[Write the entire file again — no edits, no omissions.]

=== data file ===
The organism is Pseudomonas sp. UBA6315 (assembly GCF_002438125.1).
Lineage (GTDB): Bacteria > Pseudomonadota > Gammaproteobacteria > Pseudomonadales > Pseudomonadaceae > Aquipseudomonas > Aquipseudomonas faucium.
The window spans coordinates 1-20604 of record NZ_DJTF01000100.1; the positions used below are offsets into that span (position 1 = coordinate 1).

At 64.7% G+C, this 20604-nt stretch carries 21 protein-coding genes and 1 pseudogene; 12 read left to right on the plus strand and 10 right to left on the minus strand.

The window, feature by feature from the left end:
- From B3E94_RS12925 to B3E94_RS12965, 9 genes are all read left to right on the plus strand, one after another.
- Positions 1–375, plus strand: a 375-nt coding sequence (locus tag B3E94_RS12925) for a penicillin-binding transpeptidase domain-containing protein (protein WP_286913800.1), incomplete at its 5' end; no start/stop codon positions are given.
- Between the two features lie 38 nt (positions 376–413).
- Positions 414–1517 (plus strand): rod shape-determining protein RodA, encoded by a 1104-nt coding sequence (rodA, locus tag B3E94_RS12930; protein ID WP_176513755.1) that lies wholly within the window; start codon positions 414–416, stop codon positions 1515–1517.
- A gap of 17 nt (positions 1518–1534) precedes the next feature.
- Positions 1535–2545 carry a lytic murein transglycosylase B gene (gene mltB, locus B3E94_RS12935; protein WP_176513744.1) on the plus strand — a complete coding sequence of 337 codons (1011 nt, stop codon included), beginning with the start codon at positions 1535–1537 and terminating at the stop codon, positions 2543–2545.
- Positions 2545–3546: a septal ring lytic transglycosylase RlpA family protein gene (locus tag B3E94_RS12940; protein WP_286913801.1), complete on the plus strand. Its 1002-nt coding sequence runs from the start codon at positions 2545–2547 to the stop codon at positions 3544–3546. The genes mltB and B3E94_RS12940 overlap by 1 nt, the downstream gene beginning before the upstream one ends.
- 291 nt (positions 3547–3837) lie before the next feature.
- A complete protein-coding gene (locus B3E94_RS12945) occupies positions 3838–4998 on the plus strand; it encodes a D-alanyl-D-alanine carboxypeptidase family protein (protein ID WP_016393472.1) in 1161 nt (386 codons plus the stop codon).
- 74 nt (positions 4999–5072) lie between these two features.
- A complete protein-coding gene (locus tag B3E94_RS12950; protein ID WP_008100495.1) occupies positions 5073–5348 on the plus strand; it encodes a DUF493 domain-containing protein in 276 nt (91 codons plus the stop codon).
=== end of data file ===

The organism is Pseudomonas sp. UBA6315 (assembly GCF_002438125.1).
Lineage (GTDB): Bacteria > Pseudomonadota > Gammaproteobacteria > Pseudomonadales > Pseudomonadaceae > Aquipseudomonas > Aquipseudomonas faucium.
The window spans coordinates 1-20604 of record NZ_DJTF01000100.1; the positions used below are offsets into that span (position 1 = coordinate 1).

At 64.7% G+C, this 20604-nt stretch carries 21 protein-coding genes and 1 pseudogene; 12 read left to right on the plus strand and 10 right to left on the minus strand.

The window, feature by feature from the left end:
- From B3E94_RS12925 to B3E94_RS12965, 9 genes are all read left to right on the plus strand, one after another.
- Positions 1–375, plus strand: a 375-nt coding sequence (locus tag B3E94_RS12925) for a penicillin-binding transpeptidase domain-containing protein (protein WP_286913800.1), incomplete at its 5' end; no start/stop codon positions are given.
- Between the two features lie 38 nt (positions 376–413).
- Positions 414–1517 (plus strand): rod shape-determining protein RodA, encoded by a 1104-nt coding sequence (rodA, locus tag B3E94_RS12930; protein ID WP_176513755.1) that lies wholly within the window; start codon positions 414–416, stop codon positions 1515–1517.
- A gap of 17 nt (positions 1518–1534) precedes the next feature.
- Positions 1535–2545 carry a lytic murein transglycosylase B gene (gene mltB, locus B3E94_RS12935; protein WP_176513744.1) on the plus strand — a complete coding sequence of 337 codons (1011 nt, stop codon included), beginning with the start codon at positions 1535–1537 and terminating at the stop codon, positions 2543–2545.
- Positions 2545–3546: a septal ring lytic transglycosylase RlpA family protein gene (locus tag B3E94_RS12940; protein WP_286913801.1), complete on the plus strand. Its 1002-nt coding sequence runs from the start codon at positions 2545–2547 to the stop codon at positions 3544–3546. The genes mltB and B3E94_RS12940 overlap by 1 nt, the downstream gene beginning before the upstream one ends.
- 291 nt (positions 3547–3837) lie before the next feature.
- A complete protein-coding gene (locus B3E94_RS12945) occupies positions 3838–4998 on the plus strand; it encodes a D-alanyl-D-alanine carboxypeptidase family protein (protein ID WP_016393472.1) in 1161 nt (386 codons plus the stop codon).
- 74 nt (positions 4999–5072) lie between these two features.
- A complete protein-coding gene (locus tag B3E94_RS12950; protein ID WP_008100495.1) occupies positions 5073–5348 on the plus strand; it encodes a DUF493 domain-containing protein in 276 nt (91 codons plus the stop codon).